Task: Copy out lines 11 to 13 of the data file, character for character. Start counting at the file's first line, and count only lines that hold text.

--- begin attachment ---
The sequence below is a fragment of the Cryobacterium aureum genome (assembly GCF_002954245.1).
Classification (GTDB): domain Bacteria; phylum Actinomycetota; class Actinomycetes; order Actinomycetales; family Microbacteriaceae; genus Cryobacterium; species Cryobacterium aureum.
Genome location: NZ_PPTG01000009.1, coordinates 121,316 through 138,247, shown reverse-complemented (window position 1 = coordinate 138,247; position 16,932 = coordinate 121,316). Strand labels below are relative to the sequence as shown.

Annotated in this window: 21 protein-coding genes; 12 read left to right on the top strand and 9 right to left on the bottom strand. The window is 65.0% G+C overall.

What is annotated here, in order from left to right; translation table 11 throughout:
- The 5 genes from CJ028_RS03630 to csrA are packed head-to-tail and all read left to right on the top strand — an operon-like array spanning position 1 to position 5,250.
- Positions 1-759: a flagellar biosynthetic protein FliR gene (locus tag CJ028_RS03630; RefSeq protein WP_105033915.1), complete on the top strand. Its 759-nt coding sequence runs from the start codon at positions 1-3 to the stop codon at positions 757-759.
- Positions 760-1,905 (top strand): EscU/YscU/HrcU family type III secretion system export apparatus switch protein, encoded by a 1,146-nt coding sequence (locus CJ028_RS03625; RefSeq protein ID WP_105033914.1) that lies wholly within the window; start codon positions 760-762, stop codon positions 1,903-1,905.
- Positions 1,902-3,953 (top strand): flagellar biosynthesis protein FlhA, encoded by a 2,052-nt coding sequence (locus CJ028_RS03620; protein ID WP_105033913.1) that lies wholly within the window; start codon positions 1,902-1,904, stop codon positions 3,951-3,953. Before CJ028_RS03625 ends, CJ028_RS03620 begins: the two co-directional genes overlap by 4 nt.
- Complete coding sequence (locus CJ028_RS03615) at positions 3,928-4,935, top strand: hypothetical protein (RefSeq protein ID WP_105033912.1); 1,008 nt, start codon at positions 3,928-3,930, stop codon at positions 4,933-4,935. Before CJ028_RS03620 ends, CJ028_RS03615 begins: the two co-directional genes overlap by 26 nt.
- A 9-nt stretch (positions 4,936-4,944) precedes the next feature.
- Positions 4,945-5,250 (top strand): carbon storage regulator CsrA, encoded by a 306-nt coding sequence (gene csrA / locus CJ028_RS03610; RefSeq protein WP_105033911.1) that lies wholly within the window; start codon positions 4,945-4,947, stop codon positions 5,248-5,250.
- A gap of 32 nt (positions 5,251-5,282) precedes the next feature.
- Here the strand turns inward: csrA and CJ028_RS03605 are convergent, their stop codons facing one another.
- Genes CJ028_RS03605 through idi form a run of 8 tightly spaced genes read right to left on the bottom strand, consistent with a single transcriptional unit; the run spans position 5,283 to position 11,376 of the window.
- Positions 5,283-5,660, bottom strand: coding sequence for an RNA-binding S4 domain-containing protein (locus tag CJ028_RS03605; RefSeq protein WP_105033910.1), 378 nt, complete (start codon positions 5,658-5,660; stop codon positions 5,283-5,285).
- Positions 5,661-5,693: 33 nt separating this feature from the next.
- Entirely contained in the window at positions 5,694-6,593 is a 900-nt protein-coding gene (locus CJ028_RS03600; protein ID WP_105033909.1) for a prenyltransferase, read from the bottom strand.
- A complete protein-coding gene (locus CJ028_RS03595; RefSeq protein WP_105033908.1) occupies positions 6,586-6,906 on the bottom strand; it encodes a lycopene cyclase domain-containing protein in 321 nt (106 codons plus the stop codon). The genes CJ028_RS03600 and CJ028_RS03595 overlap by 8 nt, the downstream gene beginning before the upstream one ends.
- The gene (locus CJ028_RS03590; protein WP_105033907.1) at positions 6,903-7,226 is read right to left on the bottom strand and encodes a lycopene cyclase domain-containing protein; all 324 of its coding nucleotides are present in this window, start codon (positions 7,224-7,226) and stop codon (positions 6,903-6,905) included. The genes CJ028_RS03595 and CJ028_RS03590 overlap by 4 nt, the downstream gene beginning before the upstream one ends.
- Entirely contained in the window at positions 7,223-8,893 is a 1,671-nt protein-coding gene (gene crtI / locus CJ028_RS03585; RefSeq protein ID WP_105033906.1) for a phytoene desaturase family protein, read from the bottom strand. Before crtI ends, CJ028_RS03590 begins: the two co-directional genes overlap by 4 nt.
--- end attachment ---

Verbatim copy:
- A 9-nt stretch (positions 4,936-4,944) precedes the next feature.
- Positions 4,945-5,250 (top strand): carbon storage regulator CsrA, encoded by a 306-nt coding sequence (gene csrA / locus CJ028_RS03610; RefSeq protein WP_105033911.1) that lies wholly within the window; start codon positions 4,945-4,947, stop codon positions 5,248-5,250.
- A gap of 32 nt (positions 5,251-5,282) precedes the next feature.